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Will the Fed raise rates again in June? This is what the experts say

With the debt ceiling negotiations generating additional economic uncertainty, many wonder if the Fed will impose further rate hikes in June.

Expert’s forecast for Fed interest rate hikes in 2023

The Federal Funds Rate (FRR), the interest rate controlled by the US Federal Reserve, has hit its highest level in over a decade as the central bank attempts to cool down the economy and bring down inflation. Over the last year, the FRR rose from 0.77 percent to 4.83 percent. At the same time, inflation, as calculated by the Consumer Price Index (CPI), has fallen from a year-over-year rate of 8.3 percent in May 2022 to 4.9 percent in April 2023.

The decision of the Fed has led interest rates for 15-and-30 year mortgages to reach levels not seen since the 1990s but has had little impact on bringing down housing prices. In March, the Bureau of Labor Statistics reported that the housing sector had driven seventy percent of the 0.4 percent increase tracked in the CPI. Higher mortgage rates mean that some buyers are priced out of the market, but so far, housing prices have remained fairly even with where they were a year ago.

However, the price of other goods and services included in the CPI basket has fallen as supply chain issues have been resolved and as the price of oil stabilized at a lower level than that witnessed after the Russian invasion of Ukraine.

Will the Federal Reserve continue to increase interest rates?

During Chair Jerome Powell’s semi-annual trip to Capitol Hill to answer the questions of lawmakers in the House and Senate in early March, he made clear that if the pace of rate hikes needed to be increased, the Fed was willing to do so.

A few days later, the country watched the collapse of Silicon Valley Bank and First Citizens Bank and, just a few weeks later, the failure of First Republic Bank. Rate hikes were having an impact on the balance sheets of major banks, and a few found themselves unable to maintain the confidence of investors. These failures come after Congress passed a series of laws under President Trump that allowed these smaller banks to be excluded from regulations that could have helped to avoid these outcomes.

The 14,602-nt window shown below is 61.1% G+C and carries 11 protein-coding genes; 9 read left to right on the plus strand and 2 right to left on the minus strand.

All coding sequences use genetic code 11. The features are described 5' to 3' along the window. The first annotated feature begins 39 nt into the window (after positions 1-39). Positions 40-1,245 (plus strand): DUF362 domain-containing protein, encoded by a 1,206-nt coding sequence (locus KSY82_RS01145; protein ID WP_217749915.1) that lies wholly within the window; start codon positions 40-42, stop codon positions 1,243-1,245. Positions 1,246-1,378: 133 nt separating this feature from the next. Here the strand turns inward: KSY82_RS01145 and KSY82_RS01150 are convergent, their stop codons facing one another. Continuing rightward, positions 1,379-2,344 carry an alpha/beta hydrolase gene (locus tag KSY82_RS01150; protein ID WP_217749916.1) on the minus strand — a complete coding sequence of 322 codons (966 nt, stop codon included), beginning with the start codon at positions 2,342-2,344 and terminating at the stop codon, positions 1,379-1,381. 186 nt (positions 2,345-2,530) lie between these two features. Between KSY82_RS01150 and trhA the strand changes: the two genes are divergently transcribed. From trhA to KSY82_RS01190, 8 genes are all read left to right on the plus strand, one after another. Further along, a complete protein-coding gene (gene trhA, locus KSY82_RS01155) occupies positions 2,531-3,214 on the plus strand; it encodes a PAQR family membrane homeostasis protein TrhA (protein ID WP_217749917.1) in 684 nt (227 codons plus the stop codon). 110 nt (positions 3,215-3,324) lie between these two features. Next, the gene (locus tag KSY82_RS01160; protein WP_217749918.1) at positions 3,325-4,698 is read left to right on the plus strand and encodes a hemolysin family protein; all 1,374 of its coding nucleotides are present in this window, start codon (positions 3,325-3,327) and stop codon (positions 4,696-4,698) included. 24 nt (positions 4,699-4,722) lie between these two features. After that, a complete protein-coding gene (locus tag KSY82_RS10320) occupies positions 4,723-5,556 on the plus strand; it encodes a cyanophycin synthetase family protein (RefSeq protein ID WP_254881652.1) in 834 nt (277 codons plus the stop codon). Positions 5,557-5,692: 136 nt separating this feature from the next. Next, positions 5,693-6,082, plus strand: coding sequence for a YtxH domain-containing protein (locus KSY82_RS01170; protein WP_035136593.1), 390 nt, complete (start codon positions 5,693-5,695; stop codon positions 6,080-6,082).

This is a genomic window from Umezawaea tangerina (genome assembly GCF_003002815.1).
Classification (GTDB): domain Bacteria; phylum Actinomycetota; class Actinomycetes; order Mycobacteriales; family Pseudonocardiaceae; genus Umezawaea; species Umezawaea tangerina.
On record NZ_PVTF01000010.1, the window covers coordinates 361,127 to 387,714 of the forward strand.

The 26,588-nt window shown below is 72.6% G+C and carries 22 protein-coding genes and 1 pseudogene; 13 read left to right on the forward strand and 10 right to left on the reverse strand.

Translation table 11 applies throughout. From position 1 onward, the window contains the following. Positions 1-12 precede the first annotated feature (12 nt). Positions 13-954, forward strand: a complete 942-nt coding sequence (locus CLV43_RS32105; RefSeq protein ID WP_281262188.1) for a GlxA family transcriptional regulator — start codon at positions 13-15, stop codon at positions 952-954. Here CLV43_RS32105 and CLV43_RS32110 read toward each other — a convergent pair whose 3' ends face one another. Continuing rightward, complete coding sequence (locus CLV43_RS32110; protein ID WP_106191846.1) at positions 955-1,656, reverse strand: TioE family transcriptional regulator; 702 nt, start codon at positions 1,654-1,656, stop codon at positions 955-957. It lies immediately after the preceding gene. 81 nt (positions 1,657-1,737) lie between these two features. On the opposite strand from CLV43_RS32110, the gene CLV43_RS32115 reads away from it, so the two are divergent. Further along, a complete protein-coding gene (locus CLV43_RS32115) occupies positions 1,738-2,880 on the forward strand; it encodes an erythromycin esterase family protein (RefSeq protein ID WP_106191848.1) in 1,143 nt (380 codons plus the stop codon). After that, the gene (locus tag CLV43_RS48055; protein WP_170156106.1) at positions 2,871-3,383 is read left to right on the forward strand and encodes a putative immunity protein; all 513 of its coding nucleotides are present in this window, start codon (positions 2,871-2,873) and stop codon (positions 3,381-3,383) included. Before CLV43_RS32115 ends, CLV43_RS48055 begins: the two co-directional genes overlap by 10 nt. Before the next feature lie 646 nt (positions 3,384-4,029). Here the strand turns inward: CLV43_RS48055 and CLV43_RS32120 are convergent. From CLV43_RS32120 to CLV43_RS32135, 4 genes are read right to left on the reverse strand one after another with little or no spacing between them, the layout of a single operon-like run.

Bank failures and the decision of the Federal Reserve to continue increasing interest rates

Some lawmakers, like Senator Bernie Sanders (VT-I), pushed back strongly against this deregulation. Citing a study from the Congressional Budget Office, the Senator from Vermont warned that the legal changes to the regulatory regime requested by the country’s largest financial institutions would “increase the likelihood that a large financial firm with assets of between $100 billion and $250 billion would fail.” For the record: Silicon Valley Bank held around $151 billion in assets; First Citizens Bank held around $109 billion; and First Republic Bank held around $212 billion.

It is not to say that the failures were entirely the result of deregulation, but coupled together with higher interest rates, these financial institutions were unable to stay afloat as credit markets tightened. In light of these bank failures, some financial experts argued that the Fed should slow the pace of rate increases.

In early May, Chair Powell announced that the FRR would rise by twenty-five basis points to between five and 5.25 percent. This increase did not reflect the Chair’s aggressive posture taken while speaking to Congress about a faster pace of rate hikes. Not only that, when the announcement was made in May that rates would rise once again, Chair Powell said that the Federal Open Market Committee (FOMC) was “assessing the appropriate stance of monetary policy” and that they would “continue to monitor the implications of incoming information for the economic outlook.” Should the data and information available to the FOMC change, the Chair said that the Fed stands “prepared to adjust the stance of monetary policy as appropriate if risks emerge that could impede the attainment of the Committee’s goals.”

Do economists and financial experts foresee another rate increase in June?

These bank failures and the slowdown in price growth, while unemployment has remained low, are forcing the Fed to reconsider its approach. The comments made by Chair Powell in May indicate that a slowdown in rate hikes may be coming as the Fed takes a moment to quell nerves over economic uncertainty, in part generated by the three major bank failures.

And as for how the Fed will approach the possibility of implementing another rate increase in June, experts are divided. The Wall Street Journal has said the decision is likely to come down to the wire, and the financial giant Goldman Sachs does not believe that another rate hike will come next month.